When I last came to SXSW, Austin’s high rent version of Mardi Gras, in the ancient mid 90s, it was all about the bands. Times change. This year, as a journalist covering the event, I was invited to a SXSW talk by the president and CEO of the U.S. Chamber of Commerce warning against the evils of overregulation. Entering the SXSW exhibition hall, I was greeted by the massive floor presence of the CIA booth. True to form, the lovely CIA outreach woman insisted that they were not there to recruit. When I mentioned that I publish a news site that covers psychedelics, she enthusiastically shared that her best friend was deep into the topic and asked for my card.
This weird container turned out to be a strangely appropriate spot for experiencing the first wave of fallout from the financial crash now shaking the psychedelics industry. SXSW featured a three-day psychedelics track which brought out a representative group of leaders in the field. As they arrived in Austin, the surprise collapse of Synthesis Institute was on their minds, while the SVB bank run added another layer of unease. Then came the conference hallway chatter, which inevitably veered into stories about layoffs and companies closing their doors.
Going down. Here’s a summary of the carnage: Peter Thiel’s atai Life Sciences cut its workforce by 30 percent. Cybin scaled back by 15 percent. The Canadian companies Silo Wellness and Havn Life are restructuring. Businesses that rely on ketamine telehealth for their bottom line have been hit particularly hard. Mindcure is winding down operations. Field Trip is closing at least five clinics. Rumors floated about layoffs at Nue Life Health. And perhaps most dramatically, Ketamine Wellness Centers, acquired two years ago by Delic, Corp., shuttered its network of clinics overnight.
Looking ahead, Greg Ferenstein of the mental health consulting firm Frederick Research predicted, “It’s going to be a bloodbath.”
It’s likely that over 70 percent of psychedelic companies are in trouble, according to Tim Schlidt of Palo Santo, one of the most active VCs in the space. Schlidt has been privy to a good number of psychedelic balance sheets. “If a company has less than $2 million in the bank now, it won’t make it. Capital will be scarce at least until early 2024,” he said, adding that the banking crisis will make VCs more risk averse. A psychedelic drug development start-up would need even more cash to continue research, Schlidt noted, but they could keep the lights on for a year or two.
Saw it coming. We’ve entered the contraction that industry analysts have expected since the bubble burst in 2021. But Schlidt remains bullish on psychedelics being embraced by the mainstream in the long term, through both FDA approval and state level legislation. Drug policy reform “will still chug ahead,” he said, seeing no conflict between state regulated legal access to psilocybin, like in Oregon and Colorado, and psychedelic therapies made available through the biopharma model.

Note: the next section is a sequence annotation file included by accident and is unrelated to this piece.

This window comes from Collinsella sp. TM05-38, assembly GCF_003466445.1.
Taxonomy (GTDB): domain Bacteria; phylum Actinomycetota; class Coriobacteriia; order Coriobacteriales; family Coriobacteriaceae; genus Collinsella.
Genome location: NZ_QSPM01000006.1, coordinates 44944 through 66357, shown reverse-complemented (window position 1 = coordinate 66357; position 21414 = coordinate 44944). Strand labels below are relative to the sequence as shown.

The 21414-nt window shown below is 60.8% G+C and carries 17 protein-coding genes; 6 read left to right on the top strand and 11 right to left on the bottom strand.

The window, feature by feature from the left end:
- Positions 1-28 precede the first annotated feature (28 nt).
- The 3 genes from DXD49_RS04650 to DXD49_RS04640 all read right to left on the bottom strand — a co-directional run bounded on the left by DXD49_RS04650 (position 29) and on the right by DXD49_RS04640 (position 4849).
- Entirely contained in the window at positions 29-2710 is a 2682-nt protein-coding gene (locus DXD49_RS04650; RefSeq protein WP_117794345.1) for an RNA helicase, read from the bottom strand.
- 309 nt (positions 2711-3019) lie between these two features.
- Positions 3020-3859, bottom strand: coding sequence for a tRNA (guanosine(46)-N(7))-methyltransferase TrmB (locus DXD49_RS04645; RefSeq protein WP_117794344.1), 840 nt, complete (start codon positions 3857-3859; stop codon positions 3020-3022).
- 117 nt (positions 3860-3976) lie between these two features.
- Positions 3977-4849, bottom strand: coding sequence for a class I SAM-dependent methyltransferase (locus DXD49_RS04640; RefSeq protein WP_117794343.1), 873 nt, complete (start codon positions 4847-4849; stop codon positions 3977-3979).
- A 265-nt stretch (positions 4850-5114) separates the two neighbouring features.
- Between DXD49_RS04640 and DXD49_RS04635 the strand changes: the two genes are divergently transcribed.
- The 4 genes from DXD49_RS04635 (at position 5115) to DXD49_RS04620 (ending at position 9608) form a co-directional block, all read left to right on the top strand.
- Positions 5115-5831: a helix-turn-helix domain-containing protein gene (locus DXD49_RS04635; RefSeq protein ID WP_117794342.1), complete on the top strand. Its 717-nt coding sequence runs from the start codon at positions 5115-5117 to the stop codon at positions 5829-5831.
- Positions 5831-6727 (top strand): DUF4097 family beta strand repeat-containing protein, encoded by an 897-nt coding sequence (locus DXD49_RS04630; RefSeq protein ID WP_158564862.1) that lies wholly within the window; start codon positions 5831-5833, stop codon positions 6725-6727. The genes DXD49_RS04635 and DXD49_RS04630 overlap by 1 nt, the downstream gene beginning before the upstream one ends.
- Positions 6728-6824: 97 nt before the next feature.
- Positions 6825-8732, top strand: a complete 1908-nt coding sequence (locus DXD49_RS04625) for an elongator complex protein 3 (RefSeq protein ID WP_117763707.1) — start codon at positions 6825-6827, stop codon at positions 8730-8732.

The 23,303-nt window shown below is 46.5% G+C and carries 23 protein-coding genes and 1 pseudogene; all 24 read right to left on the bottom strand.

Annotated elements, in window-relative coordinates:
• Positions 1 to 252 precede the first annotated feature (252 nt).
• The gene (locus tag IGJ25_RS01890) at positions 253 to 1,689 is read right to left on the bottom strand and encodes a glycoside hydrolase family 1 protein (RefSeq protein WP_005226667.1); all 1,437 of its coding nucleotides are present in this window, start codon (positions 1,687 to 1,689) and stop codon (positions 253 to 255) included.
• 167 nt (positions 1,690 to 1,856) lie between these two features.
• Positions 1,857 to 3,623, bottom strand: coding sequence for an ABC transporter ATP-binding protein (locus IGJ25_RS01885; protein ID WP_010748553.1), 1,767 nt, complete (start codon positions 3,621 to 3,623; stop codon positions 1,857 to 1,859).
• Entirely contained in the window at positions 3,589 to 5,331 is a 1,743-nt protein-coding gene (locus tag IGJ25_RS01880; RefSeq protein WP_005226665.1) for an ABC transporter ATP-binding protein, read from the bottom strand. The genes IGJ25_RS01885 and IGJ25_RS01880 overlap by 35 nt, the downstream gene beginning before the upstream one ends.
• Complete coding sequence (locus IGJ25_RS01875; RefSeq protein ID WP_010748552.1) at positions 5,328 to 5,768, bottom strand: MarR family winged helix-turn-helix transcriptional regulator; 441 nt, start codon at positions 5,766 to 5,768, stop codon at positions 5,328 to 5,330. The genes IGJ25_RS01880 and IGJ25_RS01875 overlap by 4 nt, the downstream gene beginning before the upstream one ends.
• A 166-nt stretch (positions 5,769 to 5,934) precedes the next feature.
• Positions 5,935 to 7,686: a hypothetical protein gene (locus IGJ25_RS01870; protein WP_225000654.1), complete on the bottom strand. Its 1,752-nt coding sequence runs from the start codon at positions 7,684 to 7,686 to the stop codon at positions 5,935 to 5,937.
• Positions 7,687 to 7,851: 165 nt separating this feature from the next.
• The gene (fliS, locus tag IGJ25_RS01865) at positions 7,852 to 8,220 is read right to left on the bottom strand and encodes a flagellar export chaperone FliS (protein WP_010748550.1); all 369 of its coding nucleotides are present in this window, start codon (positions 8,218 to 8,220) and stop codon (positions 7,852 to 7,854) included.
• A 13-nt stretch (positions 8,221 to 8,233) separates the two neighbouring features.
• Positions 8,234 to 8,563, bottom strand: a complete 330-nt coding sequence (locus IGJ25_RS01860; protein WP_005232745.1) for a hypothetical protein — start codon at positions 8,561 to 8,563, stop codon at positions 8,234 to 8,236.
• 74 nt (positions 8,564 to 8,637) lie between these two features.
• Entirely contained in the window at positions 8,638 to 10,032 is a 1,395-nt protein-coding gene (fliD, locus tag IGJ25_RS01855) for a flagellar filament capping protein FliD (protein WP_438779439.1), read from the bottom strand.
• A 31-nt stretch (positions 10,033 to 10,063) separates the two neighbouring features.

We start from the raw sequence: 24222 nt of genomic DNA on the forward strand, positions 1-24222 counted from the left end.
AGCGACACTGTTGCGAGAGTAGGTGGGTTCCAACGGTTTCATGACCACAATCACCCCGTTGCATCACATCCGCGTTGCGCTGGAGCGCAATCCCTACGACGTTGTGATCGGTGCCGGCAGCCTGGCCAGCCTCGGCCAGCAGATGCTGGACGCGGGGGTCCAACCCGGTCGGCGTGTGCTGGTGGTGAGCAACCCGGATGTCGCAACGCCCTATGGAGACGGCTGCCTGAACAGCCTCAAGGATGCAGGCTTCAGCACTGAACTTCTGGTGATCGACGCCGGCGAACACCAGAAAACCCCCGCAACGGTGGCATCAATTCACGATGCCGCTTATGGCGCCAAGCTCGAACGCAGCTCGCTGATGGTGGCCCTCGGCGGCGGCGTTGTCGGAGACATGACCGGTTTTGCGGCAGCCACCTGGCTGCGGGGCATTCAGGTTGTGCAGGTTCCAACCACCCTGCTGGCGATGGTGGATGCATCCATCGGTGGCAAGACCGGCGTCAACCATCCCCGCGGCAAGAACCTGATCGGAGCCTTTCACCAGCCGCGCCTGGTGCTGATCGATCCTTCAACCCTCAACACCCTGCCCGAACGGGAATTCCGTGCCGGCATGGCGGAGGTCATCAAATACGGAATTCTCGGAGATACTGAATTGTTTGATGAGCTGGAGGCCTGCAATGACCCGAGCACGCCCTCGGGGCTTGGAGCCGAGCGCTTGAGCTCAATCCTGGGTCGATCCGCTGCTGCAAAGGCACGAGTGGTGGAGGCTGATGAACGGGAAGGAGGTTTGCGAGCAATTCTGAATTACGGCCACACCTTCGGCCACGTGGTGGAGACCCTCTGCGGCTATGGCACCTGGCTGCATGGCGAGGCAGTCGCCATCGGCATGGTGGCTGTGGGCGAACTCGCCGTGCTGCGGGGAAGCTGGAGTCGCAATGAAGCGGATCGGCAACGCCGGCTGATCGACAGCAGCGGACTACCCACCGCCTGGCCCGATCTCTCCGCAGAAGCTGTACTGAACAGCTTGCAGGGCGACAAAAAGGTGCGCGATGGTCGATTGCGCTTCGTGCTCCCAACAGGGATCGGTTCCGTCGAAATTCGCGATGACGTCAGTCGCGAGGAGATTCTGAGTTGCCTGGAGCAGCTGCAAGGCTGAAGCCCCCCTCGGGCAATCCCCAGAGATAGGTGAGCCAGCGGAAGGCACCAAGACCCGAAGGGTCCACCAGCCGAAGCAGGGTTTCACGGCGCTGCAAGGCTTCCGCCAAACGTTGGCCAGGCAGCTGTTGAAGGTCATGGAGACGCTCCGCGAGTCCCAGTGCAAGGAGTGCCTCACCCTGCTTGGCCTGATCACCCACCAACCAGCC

“The patient populations are so large, with different types of patients, that they’re in different lanes. Grandma might prefer the pharma route, while others will go to service centers.” As precedent, he pointed to pharma companies that have done well offering medications that overlap with nutraceuticals. “They can coincide,” he said.
A larger concern for Schlidt, though, is the contraction’s effect on psychedelic research. Some studies are already being discontinued, he said, as companies cut back on cash outlays and “leave academics high and dry.” Moreover, fewer businesses pursuing clinical trials means fewer studies undertaken, a shift that raises questions about the future of the 21 psychedelic research centers that have opened on U.S. campuses these past few years.
Forward motion. But most of the researchers, activists and industry people I spoke with at SXSW placed the financial crunch within the context of a larger mainstreaming of psychedelics that continues apace. “The train has left the station” is a phrase I heard several times.
Payton Nyquvest, CEO and founder of the Vancouver-based company Numinus, told me that his enthusiasm is as great as ever. He cited MAPS PBC heading toward FDA approval next year for MDMA-assisted therapy to treat PTSD, as well as the liberalization of laws in Australia. He expects Canada to follow with similar reforms soon, noting that Numinus is supporting Canadian training for psychedelic therapists, which includes an experiential session with psilocybin.
The conversation has shifted, according to Nyquvest, from whether or not psychedelics can be effective as medicine to “What are the best practices? What are the appropriate models of care? How does this work?” He noted that many of Numinus’ patients don’t come seeking psychedelic experiences, but rather are looking for mental health support more generally, after other therapies proved ineffective. In their last quarter, Numinus served just under 20,000 patients through their 13 clinics.
It’s often forgotten that much of the growth in psychedelic medicine will come from patients who are psychedelically naive. Nyquvest added that 80 percent of the ketamine-assisted therapy treatments Numinus provides in the U.S. are covered by insurance, which he credits to carefully building rapport with insurance companies. This is what psychedelic mainstreaming looks like on the ground.
30,000 foot view. It was sobering to speak through these issues with the psychedelics crowd at SXSW, an environment that screams corporate sellout. But as the easy money evaporates from the mind-manifesting medicine scene, at least some of the companies and initiatives that remain standing seem intent on fulfilling the potential that drew many of us to the psychedelics field in the first place.
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Image: Nicki Adams